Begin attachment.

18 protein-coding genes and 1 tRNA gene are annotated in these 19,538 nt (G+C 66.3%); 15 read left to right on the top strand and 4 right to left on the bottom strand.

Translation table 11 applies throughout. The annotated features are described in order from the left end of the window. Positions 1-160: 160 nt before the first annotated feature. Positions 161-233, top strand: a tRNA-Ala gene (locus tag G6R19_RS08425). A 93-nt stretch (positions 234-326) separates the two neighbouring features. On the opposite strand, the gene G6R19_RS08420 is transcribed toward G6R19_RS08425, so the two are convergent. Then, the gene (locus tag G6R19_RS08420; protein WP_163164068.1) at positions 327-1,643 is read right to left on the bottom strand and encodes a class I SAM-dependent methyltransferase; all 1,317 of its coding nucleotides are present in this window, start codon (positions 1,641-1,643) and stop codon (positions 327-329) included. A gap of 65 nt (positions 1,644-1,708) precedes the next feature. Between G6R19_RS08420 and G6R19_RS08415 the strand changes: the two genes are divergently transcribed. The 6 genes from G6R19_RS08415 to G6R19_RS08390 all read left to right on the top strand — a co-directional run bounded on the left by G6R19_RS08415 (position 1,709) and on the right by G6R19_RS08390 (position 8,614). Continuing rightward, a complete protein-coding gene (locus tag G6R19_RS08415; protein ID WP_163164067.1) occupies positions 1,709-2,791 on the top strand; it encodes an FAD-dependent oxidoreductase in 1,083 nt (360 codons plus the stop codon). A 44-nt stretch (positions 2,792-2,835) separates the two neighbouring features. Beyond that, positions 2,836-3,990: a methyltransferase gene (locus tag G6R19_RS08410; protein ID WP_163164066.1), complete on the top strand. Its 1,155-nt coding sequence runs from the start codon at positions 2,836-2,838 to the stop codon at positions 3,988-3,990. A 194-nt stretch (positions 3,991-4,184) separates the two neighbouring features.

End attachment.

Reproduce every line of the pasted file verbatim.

18 protein-coding genes and 1 tRNA gene are annotated in these 19,538 nt (G+C 66.3%); 15 read left to right on the top strand and 4 right to left on the bottom strand.

Translation table 11 applies throughout. The annotated features are described in order from the left end of the window. Positions 1-160: 160 nt before the first annotated feature. Positions 161-233, top strand: a tRNA-Ala gene (locus tag G6R19_RS08425). A 93-nt stretch (positions 234-326) separates the two neighbouring features. On the opposite strand, the gene G6R19_RS08420 is transcribed toward G6R19_RS08425, so the two are convergent. Then, the gene (locus tag G6R19_RS08420; protein WP_163164068.1) at positions 327-1,643 is read right to left on the bottom strand and encodes a class I SAM-dependent methyltransferase; all 1,317 of its coding nucleotides are present in this window, start codon (positions 1,641-1,643) and stop codon (positions 327-329) included. A gap of 65 nt (positions 1,644-1,708) precedes the next feature. Between G6R19_RS08420 and G6R19_RS08415 the strand changes: the two genes are divergently transcribed. The 6 genes from G6R19_RS08415 to G6R19_RS08390 all read left to right on the top strand — a co-directional run bounded on the left by G6R19_RS08415 (position 1,709) and on the right by G6R19_RS08390 (position 8,614). Continuing rightward, a complete protein-coding gene (locus tag G6R19_RS08415; protein ID WP_163164067.1) occupies positions 1,709-2,791 on the top strand; it encodes an FAD-dependent oxidoreductase in 1,083 nt (360 codons plus the stop codon). A 44-nt stretch (positions 2,792-2,835) separates the two neighbouring features. Beyond that, positions 2,836-3,990: a methyltransferase gene (locus tag G6R19_RS08410; protein ID WP_163164066.1), complete on the top strand. Its 1,155-nt coding sequence runs from the start codon at positions 2,836-2,838 to the stop codon at positions 3,988-3,990. A 194-nt stretch (positions 3,991-4,184) separates the two neighbouring features.